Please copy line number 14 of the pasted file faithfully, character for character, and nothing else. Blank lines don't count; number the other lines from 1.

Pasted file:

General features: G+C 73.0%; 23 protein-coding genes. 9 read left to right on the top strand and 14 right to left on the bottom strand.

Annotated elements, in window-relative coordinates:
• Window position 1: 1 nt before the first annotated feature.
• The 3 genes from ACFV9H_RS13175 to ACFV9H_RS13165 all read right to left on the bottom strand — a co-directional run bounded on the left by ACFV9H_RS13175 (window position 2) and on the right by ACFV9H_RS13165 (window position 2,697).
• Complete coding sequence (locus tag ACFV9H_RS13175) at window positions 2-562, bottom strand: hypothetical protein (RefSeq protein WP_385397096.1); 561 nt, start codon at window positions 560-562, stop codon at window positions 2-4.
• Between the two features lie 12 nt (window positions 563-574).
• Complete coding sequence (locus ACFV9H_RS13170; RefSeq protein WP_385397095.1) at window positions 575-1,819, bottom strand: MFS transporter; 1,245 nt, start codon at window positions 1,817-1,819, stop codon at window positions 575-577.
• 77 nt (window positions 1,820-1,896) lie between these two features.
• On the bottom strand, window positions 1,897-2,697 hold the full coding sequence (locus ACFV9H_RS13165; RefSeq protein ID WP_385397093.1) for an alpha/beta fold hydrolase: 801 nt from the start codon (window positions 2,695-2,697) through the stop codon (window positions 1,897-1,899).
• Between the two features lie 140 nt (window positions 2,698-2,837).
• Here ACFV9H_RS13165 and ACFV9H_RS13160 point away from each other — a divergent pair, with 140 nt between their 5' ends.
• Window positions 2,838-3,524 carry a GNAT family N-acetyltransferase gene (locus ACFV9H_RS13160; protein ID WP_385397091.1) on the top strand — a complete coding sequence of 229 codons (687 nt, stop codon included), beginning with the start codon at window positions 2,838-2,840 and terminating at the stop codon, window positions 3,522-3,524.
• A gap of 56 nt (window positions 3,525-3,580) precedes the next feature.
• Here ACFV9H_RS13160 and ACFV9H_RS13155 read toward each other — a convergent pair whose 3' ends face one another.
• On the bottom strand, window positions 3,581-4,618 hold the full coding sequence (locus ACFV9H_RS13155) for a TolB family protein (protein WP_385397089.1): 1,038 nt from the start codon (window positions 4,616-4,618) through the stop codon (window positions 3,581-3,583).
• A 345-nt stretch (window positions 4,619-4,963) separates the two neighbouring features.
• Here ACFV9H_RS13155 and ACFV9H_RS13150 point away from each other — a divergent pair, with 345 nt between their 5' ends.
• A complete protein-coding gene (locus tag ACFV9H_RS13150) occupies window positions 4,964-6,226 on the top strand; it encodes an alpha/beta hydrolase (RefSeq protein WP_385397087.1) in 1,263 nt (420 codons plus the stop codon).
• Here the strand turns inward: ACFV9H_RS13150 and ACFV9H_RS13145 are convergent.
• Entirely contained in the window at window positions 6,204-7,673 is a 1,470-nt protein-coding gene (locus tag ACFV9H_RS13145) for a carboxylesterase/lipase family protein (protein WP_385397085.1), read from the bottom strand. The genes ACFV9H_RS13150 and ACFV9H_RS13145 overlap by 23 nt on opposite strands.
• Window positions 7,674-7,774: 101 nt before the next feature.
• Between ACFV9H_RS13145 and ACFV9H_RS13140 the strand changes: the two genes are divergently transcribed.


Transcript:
• Here ACFV9H_RS13160 and ACFV9H_RS13155 read toward each other — a convergent pair whose 3' ends face one another.